Archive for the ‘2014 London Film Festival’ Category

1001 Grams2014 has been a very good year for Norwegian cinema on the international festival circuit. In February, a pair of exports from this Scandinavian nation attracted favorable attention at the Berlinale, where Kraftidioten (In Order of Disappearance) appeared in the Competition division and Blind played in the Panorama program. This fall has seen 1001 Grams garner comparable praise after showings in Toronto and London. The three films share an engaging sense of quirkiness in the writing, ultra-professional and understated acting, clean, crisp cinematography, and terrifically paced and assured directing. (more…)

BlindHow can you trust if you cannot see?

If you lose your sight, how can you be sure that your husband is not sneaking into the room to stare at you? How would you know if your hair is graying? How could you read the results of a home pregnancy test?

Sightlessness is not a mere disability in Eskil Vogt’s sublime debut feature, Blind. It is solitary confinement, isolation on a strange, new planet fashioned by one’s imagination with indeterminate physical laws and a time-space relationship unique to a particular universe. Ingrid (Ellen Dorrit Petersen) has a rare condition that robbed her of her sight as an adult. Her visual memory is fading, and even though she exercises it daily, her doctor informs her that she will lose it all together one day. (more…)

vie-sauvageThe French drama Vie sauvage (Wild Life) starts at full tilt. A father is headed out for the day to run errands, leaving his wife and three children behind in less than bucolic splendor at the rural site where their camper is parked, their chickens are roosted, and their goats are roped. No sooner is Dad’s car pushed through the mud by the three boys than Mom begins to move frantically through the checklist of an obviously well planned and rehearsed escape. She gathers a few belongings, corrals the boys, and meets a friend by the side of the road who will take them to the train station and a start to their new life. The boys have other ideas, and she must keep control over them and make the train, while the threat of her husband returning looms. (more…)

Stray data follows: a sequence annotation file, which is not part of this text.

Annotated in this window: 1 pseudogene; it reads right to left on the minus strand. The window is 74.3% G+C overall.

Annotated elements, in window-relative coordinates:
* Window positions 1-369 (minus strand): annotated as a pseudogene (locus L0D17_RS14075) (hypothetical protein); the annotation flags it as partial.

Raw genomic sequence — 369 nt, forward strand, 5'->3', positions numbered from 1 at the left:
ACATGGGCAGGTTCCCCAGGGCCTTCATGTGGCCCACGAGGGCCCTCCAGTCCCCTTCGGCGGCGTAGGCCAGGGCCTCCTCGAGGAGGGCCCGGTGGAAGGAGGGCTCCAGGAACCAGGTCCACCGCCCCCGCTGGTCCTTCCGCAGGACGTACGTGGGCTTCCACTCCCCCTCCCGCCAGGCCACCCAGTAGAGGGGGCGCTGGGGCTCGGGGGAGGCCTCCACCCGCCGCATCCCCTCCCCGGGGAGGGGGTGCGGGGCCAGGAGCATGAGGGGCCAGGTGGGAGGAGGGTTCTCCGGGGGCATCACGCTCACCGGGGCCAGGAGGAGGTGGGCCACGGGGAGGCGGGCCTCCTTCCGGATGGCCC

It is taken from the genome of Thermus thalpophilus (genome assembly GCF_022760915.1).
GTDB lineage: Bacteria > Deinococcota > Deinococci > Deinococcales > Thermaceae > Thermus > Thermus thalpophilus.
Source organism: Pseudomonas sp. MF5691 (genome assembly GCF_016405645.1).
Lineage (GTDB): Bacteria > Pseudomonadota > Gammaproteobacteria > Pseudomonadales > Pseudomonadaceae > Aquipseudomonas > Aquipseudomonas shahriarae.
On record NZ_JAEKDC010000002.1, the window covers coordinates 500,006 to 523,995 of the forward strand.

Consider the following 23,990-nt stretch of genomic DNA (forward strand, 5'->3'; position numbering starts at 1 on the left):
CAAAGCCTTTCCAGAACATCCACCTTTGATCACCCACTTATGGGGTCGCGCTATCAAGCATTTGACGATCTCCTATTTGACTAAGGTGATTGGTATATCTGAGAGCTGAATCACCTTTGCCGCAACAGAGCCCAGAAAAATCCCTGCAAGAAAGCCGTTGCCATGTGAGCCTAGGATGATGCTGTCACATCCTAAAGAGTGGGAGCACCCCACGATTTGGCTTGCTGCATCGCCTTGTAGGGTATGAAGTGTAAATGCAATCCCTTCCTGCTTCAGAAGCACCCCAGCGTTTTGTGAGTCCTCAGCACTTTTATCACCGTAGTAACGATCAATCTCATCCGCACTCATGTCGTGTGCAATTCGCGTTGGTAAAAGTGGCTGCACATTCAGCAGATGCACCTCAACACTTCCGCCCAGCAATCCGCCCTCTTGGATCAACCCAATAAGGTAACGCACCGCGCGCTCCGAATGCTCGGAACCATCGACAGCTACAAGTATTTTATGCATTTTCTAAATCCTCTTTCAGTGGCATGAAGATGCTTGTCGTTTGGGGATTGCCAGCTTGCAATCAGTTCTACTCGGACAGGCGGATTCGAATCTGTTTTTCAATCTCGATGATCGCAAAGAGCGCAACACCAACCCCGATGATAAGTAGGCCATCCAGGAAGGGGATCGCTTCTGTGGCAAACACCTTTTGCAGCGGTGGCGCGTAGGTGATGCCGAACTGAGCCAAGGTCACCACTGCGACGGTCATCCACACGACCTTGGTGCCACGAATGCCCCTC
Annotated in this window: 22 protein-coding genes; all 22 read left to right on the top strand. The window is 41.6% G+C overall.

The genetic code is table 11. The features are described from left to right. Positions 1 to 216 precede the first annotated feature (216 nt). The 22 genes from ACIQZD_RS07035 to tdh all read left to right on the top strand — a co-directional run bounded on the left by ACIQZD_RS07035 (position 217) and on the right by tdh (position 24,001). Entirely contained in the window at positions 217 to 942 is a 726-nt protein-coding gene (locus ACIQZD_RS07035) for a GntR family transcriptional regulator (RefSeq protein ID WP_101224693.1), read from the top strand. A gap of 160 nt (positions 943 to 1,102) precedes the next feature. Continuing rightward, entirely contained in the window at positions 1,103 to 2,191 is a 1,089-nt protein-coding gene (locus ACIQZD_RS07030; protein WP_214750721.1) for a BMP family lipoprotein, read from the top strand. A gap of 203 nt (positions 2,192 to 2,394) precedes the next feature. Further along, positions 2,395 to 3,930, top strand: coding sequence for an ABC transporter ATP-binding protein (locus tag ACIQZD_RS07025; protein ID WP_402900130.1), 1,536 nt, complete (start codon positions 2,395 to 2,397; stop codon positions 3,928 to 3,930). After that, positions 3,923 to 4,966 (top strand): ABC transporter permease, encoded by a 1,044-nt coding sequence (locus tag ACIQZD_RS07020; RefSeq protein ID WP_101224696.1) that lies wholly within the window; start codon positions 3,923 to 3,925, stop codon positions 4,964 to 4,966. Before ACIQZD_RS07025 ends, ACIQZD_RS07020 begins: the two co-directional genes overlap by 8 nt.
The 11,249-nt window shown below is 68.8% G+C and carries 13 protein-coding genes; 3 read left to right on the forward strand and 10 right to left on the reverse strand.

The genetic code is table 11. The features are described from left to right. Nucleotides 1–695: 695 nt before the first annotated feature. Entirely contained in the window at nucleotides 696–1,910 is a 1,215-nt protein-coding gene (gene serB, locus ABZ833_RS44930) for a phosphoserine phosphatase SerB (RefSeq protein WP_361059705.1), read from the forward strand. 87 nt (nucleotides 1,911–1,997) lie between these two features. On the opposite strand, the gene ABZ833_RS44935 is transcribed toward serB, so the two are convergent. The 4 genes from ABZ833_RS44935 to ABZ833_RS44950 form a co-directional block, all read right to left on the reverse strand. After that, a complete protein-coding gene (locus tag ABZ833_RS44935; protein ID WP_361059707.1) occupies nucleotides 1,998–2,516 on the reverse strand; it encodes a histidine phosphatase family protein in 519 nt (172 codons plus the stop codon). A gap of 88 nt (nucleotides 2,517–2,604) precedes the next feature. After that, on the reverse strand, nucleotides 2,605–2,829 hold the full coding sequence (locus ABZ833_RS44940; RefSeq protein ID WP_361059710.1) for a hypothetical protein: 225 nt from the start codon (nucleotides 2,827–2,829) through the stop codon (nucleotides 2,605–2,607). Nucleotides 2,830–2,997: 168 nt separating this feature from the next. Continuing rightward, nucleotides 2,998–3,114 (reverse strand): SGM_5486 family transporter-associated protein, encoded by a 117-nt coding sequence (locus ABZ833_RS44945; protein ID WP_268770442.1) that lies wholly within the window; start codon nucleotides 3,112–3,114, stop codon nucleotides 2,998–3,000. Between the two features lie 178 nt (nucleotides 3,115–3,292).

self-madeIf you are fortunate enough to have the opportunity to see Self Made – a pleasure limited to attendees at a number of film festivals, including the London Film Festival, since the movie’s premiere at Cannes earlier this year – do not be mislead by the one-sentence teaser description that often accompanies a showing. Self Made is not a mere comedy of mixed identities between an Israeli and a Palestinian. This is no Freaky Friday for the Middle East, where two women develop a mutual appreciation by walking a mile, or standing in line at a checkpoint for half a day, in the other’s shoes. Self Made is not a fairy tale, nor does it offer a magic wand solution for peace in this most troubled of regions. (more…)

Shrew's NestFestival program writers and film reviewers have been rather free in comparing the new Spanish horror movie Musarañas (Shrew’s Nest) with Misery, the 1990 feature that presented Kathy Bates as an obsessed fan tormenting her favorite novelist, James Caan. Yes, there is a man held captive through much of Shrew’s Nest, but the best point of comparison is not the excellent Stephen King adaptation directed by Rob Reiner from a screenplay by William Goldman that focused on celebrity obsession and fan expectations that straightjacket artists who try to break from type. There was zero sexual tension in Misery between Bates and Caan, except for those who consider ankle breaking a form of foreplay. Shrew’s Nest, by contrast, is heavy with sexuality, even if unfulfilled or absolutely forbidden. (more…)

springSpring weaves together familiar cinematic strands to fashion a strangely beautiful and original tapestry. The sophomore effort by the filmmaking team of Justin Benson and Aaron Moorhead, the duo responsible for the well received 2012 horror thriller Resolution, is a hybrid of genres, with elements of horror, science fiction, and romance in a near-perfect ratio. The film invites a mash-up movie pitch, i.e.; it’s (movie A) meets (movie B), as do the filmmakers – literally. During the Q&A session after a screening of the film at the London Film Festival, Benson and Moorhead encouraged the audience to come up with their own, like Spring is Say Anything meets Species or EuroTrip meets Lifeforce or An American Werewolf in London meets An American Werewolf in Paris. The game is almost as much as fun as the movie. (more…)

serena1You know that a movie is bad when an appearance by Jennifer Lawrence can’t save it – and not simply an appearance in the film, but an honest-to-God, in-the-flesh (and quite a bit of flesh was showing) physical presence at a screening. Such was the case at the world premiere of Serena at the London Film Festival. Director Susanne Bier, in her introductory remarks, announced a huge surprise and then brought Lawrence out before a delighted audience at the sold-out Vue West End Cinema. Looking like Hollywood royalty in a perfectly fitted tuxedo jacket, high heels, and very little else, Lawrence smiled, waved, and warmed the crowd on a chilly, rainy London evening. She then wisely departed – not just the theater, but the country as well. Lawrence was nowhere to be found when the houselights came back up after the showing of a film that could charitably be described as disappointing.

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